On Friday, the governor proposed a budget plan that uses a mix of spending cuts, money from the budget reserve and money from the health care access fund to resolve the state's $935 million shortfall.
Immediately after the budget announcement, DFL lawmakers said they would keep an open mind on the governor's proposal. That didn't last past the weekend.
"My concern is how much of this solution is sound-bite and how much is substance," said Rep. Gene Pelowski, DFL-Winona.
Pelowski said he was mostly troubled that the governor is using one-time money from the budget reseve and health care fund to erase half of the projected budget deficit. Pelowski said that will fix the current two year budget but will not solve the budget issue in future years.
“It's really a nice sound-bite, but it's really not a solution to the problem.”Rep. Gene Pelowski, DFL-Winona
"Whoever is here in the next legislative session is still going to have this problem," he said. "We're just going to solve it once. So it's really a nice sound-bite, but it's really not a solution to the problem."
Pelowski made those comments during a hearing in the House Finance Committee.
State finance commissioner Tom Hanson told the committee the governor's budget proposal fixes the current budget problem and erases 40 percent of the deficit in the next two year budget. Hanson said the hope is the economy will turn around.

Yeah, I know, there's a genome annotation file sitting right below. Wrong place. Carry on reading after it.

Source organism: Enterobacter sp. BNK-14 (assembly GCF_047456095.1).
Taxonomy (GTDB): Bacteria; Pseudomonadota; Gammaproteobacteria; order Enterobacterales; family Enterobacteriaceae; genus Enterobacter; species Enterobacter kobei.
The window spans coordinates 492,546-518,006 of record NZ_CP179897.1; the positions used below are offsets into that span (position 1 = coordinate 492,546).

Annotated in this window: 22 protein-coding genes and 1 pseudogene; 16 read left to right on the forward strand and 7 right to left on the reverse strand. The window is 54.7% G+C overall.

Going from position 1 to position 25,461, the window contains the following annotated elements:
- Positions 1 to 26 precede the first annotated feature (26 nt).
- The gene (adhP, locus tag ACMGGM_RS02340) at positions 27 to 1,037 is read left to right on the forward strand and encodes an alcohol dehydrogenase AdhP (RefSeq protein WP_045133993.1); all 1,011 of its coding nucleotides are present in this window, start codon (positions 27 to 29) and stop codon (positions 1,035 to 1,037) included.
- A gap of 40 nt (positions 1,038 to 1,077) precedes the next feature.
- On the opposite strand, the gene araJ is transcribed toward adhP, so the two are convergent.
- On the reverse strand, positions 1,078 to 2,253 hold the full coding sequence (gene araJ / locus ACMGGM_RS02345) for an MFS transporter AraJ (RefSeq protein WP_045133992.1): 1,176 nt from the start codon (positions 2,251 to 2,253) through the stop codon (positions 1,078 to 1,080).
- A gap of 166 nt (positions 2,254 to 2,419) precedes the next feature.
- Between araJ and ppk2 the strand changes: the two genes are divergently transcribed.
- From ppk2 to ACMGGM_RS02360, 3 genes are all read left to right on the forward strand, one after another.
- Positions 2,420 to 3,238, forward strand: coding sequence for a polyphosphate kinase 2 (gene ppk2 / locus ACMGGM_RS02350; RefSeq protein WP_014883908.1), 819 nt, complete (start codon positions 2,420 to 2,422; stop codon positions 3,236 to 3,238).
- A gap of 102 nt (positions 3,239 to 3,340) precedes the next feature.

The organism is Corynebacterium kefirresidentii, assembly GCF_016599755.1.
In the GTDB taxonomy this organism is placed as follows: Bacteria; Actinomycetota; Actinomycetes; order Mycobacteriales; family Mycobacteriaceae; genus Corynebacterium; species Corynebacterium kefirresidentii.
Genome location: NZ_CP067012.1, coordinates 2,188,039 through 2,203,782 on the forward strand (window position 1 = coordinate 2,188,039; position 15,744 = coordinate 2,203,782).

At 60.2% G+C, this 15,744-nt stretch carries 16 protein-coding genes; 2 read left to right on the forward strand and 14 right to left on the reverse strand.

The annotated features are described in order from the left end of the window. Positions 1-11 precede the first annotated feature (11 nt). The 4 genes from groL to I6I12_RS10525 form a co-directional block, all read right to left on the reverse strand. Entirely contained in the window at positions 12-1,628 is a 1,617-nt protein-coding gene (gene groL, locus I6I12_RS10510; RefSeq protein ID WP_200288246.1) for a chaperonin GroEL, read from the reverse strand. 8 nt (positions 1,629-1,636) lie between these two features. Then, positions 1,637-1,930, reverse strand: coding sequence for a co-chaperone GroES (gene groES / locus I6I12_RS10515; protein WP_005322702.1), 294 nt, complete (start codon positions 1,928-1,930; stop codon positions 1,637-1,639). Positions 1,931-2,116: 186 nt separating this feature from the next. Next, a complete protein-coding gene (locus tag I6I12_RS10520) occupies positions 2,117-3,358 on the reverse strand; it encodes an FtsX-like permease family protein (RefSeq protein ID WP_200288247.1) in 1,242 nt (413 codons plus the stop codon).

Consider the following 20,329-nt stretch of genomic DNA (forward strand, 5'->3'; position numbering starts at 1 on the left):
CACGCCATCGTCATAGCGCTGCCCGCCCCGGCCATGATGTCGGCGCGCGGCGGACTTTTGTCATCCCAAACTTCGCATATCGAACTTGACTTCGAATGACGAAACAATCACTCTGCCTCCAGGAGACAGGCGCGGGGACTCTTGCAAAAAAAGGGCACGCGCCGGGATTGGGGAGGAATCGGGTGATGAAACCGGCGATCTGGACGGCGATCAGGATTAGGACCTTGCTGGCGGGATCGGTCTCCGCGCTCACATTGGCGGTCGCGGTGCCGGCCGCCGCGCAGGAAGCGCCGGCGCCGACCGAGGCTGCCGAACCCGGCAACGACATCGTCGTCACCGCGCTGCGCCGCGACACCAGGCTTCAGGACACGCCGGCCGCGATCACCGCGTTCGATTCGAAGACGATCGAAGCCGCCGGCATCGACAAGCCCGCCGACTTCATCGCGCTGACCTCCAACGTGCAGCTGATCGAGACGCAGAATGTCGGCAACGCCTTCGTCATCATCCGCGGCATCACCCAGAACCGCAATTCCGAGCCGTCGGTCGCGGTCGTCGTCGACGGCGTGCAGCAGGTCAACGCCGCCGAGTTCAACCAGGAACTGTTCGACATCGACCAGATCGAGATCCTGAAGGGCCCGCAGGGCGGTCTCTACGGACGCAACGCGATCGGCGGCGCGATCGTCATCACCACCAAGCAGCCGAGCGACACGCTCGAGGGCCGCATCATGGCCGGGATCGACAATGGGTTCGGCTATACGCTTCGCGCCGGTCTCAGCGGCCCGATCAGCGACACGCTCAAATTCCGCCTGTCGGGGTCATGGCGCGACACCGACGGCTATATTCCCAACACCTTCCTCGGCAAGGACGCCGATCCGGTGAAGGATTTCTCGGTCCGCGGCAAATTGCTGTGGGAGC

"We're going to use some one-time sources now, a prudent use of budget cuts to try to soften the impact and we'll see how the economy does in the next year," he said. "We have two more forecasts and a federal stimulus that will kick in."
Other Democrats complained that the governor's proposal cuts too much from Health and Human Services programs. More than half of the governor's cuts come in that area.
Rep. Nora Slawik, DFL-Maplewood, said those cuts are unacceptable.
One hundred-and-eighty-seven million dollars in HHS cuts, $92 million in TANF transfers, $250 million from the Health Care Access fund," she said. "Really, you're going after this time and time again on those who are the most needy."
Commissioner Hanson argued that no one will lose health care eligibility under the governor's proposal. The proposal does, however, prevent more people from enrolling into a state subsidized health insurance program on July 1. The governor's plan also cuts funding for long term care.
Other lawmakers criticized proposed cuts to higher education, the courts and metro transit. Republican House Minority Leader Marty Seifert said Democrats who are complaining about the cuts will have to come up with something better.
"I was a little bit surprised by the criticism I heard because if they don't want to raise taxes and don't want to cut spending, I don't know how they're going to balance the budget," he said.
Seifert is predicting DFLers will put forward a tax increase despite repeated statements by DFL leaders that tax increases are unlikely this session.
The tax and spend debate is also branching outside of the Capitol. Gov. Pawlenty's campaign started running radio ads urging listeners to tell DFL legislators to not raise taxes.